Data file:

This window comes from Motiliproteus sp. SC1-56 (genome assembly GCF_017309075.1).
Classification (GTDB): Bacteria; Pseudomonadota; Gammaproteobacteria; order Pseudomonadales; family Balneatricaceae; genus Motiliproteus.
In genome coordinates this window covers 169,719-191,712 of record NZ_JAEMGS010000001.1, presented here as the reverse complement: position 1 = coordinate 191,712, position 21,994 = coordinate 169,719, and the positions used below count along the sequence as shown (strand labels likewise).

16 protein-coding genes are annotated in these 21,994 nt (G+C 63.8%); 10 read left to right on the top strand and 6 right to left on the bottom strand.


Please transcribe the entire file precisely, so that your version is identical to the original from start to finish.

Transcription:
This window comes from Motiliproteus sp. SC1-56 (genome assembly GCF_017309075.1).
Classification (GTDB): Bacteria; Pseudomonadota; Gammaproteobacteria; order Pseudomonadales; family Balneatricaceae; genus Motiliproteus.
In genome coordinates this window covers 169,719-191,712 of record NZ_JAEMGS010000001.1, presented here as the reverse complement: position 1 = coordinate 191,712, position 21,994 = coordinate 169,719, and the positions used below count along the sequence as shown (strand labels likewise).

16 protein-coding genes are annotated in these 21,994 nt (G+C 63.8%); 10 read left to right on the top strand and 6 right to left on the bottom strand.